“Are you going to take a nap?” my boyfriend asked.
“No,” I said. But I didn’t open my eyes.
“You look like you’re going to take a nap,” he said patiently. “You’re wrapped up in a blanket burrito again.”
Because we have a long-distance relationship while he finishes school in Colorado and I finish school in Texas, he spends a lot of time looking at my head just barely poking out of a blanket. Especially when I’m supposed to be studying for a test. It’s all very romantic. We both can’t wait for long-distance to be over.
I wholeheartedly believe that if I didn’t have my boyfriend to talk to, I would have a much harder time dealing with stress. I have terrible discipline as it is.
Lately, I’ve been trying to run in the morning while using an app called Zombies, Run! The app simulates a world taken over by zombies and you need to run and do various jobs for an outpost you find. I tried turning on chase mode when I first started out running, which means that occasionally zombies will start chasing you, and you have to run faster or they will “eat” you and take the supplies that you collect as you run.
By the time the zombies started chasing me 15 minutes in, I was so tired that I sat down on the sidewalk and consciously let the zombies kill me. Death was sweet and swift.
I imagine that all colleges everywhere are pockets of stress, and everyone’s trying to find ways to de-stress, be it exercise, blanket burritos or food. College is wonderful and an exciting opportunity for freedom, fun and self-discovery.
But at the same time, I think it’s fair to say that more independence can be stressful because we become more aware that we are responsible for our own futures. A New York Times article wrote that while anxiety and depression in young adults have both steadily increased, anxiety has become more prevalent than depression.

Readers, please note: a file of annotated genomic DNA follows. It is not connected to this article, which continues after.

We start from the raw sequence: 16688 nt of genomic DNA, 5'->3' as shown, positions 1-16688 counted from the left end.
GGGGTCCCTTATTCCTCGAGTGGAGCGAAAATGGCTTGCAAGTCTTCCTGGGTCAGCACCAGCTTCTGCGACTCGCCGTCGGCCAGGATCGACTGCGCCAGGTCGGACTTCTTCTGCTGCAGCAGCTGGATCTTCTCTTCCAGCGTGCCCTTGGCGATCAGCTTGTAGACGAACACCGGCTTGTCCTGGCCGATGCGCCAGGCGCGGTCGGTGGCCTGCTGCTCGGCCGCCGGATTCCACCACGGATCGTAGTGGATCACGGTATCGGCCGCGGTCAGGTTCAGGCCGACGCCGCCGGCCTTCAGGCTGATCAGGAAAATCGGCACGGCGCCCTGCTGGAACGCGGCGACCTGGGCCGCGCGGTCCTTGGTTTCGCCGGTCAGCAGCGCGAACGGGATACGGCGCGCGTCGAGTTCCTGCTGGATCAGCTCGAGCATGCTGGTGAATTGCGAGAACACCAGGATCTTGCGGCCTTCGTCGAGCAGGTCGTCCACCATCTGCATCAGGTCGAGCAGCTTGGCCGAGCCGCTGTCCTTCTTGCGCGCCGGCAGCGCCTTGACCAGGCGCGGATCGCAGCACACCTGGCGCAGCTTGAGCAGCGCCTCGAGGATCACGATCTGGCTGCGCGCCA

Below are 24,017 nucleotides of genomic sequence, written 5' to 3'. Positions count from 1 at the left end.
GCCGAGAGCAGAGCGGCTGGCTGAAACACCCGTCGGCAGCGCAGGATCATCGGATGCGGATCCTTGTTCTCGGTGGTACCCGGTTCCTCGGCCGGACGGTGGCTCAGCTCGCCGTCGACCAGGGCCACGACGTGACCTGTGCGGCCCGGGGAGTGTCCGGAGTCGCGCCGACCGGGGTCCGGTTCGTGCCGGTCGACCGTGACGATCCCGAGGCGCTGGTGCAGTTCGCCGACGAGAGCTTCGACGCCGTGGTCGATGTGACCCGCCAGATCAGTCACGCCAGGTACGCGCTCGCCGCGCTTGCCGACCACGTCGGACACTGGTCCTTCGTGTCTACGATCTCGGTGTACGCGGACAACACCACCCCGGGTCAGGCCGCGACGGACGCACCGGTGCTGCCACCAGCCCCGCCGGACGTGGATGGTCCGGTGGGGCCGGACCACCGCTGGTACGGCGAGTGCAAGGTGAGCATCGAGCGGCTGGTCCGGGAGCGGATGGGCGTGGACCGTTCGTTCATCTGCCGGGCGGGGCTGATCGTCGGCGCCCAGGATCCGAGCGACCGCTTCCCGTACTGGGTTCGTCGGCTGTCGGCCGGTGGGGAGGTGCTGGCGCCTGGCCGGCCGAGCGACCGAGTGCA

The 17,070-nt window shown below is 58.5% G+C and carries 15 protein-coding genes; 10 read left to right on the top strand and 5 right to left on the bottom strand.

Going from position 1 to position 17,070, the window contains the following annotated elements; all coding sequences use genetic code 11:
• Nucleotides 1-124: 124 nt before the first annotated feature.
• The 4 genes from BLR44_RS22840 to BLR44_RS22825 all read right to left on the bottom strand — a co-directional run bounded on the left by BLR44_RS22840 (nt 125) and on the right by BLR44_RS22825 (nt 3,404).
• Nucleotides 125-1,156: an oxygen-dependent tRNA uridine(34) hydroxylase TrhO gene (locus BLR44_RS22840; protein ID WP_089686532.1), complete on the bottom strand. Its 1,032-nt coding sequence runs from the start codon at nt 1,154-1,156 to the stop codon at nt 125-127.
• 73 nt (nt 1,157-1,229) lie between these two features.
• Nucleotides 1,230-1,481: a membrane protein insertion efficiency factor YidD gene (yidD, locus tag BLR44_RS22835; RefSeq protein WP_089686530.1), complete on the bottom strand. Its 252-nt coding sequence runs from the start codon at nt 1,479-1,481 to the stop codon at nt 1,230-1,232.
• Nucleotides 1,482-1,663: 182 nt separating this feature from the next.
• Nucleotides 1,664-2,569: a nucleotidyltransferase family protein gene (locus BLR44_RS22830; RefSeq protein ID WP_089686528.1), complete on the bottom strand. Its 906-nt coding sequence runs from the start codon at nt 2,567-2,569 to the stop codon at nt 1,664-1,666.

The article links to studies done by the American College Health Association in 2011 and 2016. According to the studies, 62 percent of students who went to counseling services sought help for anxiety in 2016, whereas 50 percent of students who went to counseling services went for anxiety in 2011.
I hear a lot of people in my classes and labs talk about how busy and stressful their lives are. Students have multiple labs. Sometimes, they have extracurricular stuff like jobs, sports or music to do alongside classes. Sometimes, they have sickness or the death of a loved one that can throw wrenches into their schedules and lives.
On top of that, we want to do well in school, make lots of money, have a social life, be active members of the community, be politically aware, see the world and impress — or at least pacify — our parents.
I’ve heard multiple students, usually freshmen, that are so stressed they’ll suddenly say something along the lines of: “If I don’t get an A or B in this introductory class then I’m not going to do well in my other classes and possible employers will think that I’m not very capable and then I won’t be able to get a job!”
My usual response is to tell them that everything will be alright, and that employers usually look for an upward trend anyway. But that doesn’t mean I don’t sometimes feel the same way when I’m at my lowest.
Another New York Times article advocated young adults to practice self-compassion in the face of stress. That’s not the same as dropping all responsibilities. It’s more like accepting that the going gets tough and figuring out how to get through it because you’ve come out of numerous difficult situations before.
According to the article, self-compassion allows a person to “own up to a tough moment without paying for it with [his or her] self worth.” There’s not really any way to lessen a work load in the last month of school, but there’s still plenty of time to cut yourself a little slack.
Doing good work doesn’t have to be perfect work.
| Class of 2020 | Majors: English |